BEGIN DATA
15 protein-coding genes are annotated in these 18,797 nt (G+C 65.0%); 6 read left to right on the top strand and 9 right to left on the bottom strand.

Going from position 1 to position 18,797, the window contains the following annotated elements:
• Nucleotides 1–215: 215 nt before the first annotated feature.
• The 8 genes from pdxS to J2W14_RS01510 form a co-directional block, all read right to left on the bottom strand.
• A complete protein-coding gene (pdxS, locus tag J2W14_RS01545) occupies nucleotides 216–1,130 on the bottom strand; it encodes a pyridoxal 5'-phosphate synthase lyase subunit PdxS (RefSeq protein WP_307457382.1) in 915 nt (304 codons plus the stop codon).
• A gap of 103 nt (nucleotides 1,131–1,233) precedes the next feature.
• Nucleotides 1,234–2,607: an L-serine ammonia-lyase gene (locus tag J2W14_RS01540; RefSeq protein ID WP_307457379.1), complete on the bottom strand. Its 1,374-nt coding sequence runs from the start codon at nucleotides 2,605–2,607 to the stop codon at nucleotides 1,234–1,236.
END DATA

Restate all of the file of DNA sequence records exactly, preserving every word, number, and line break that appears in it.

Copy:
15 protein-coding genes are annotated in these 18,797 nt (G+C 65.0%); 6 read left to right on the top strand and 9 right to left on the bottom strand.

Going from position 1 to position 18,797, the window contains the following annotated elements:
• Nucleotides 1–215: 215 nt before the first annotated feature.
• The 8 genes from pdxS to J2W14_RS01510 form a co-directional block, all read right to left on the bottom strand.
• A complete protein-coding gene (pdxS, locus tag J2W14_RS01545) occupies nucleotides 216–1,130 on the bottom strand; it encodes a pyridoxal 5'-phosphate synthase lyase subunit PdxS (RefSeq protein WP_307457382.1) in 915 nt (304 codons plus the stop codon).
• A gap of 103 nt (nucleotides 1,131–1,233) precedes the next feature.
• Nucleotides 1,234–2,607: an L-serine ammonia-lyase gene (locus tag J2W14_RS01540; RefSeq protein ID WP_307457379.1), complete on the bottom strand. Its 1,374-nt coding sequence runs from the start codon at nucleotides 2,605–2,607 to the stop codon at nucleotides 1,234–1,236.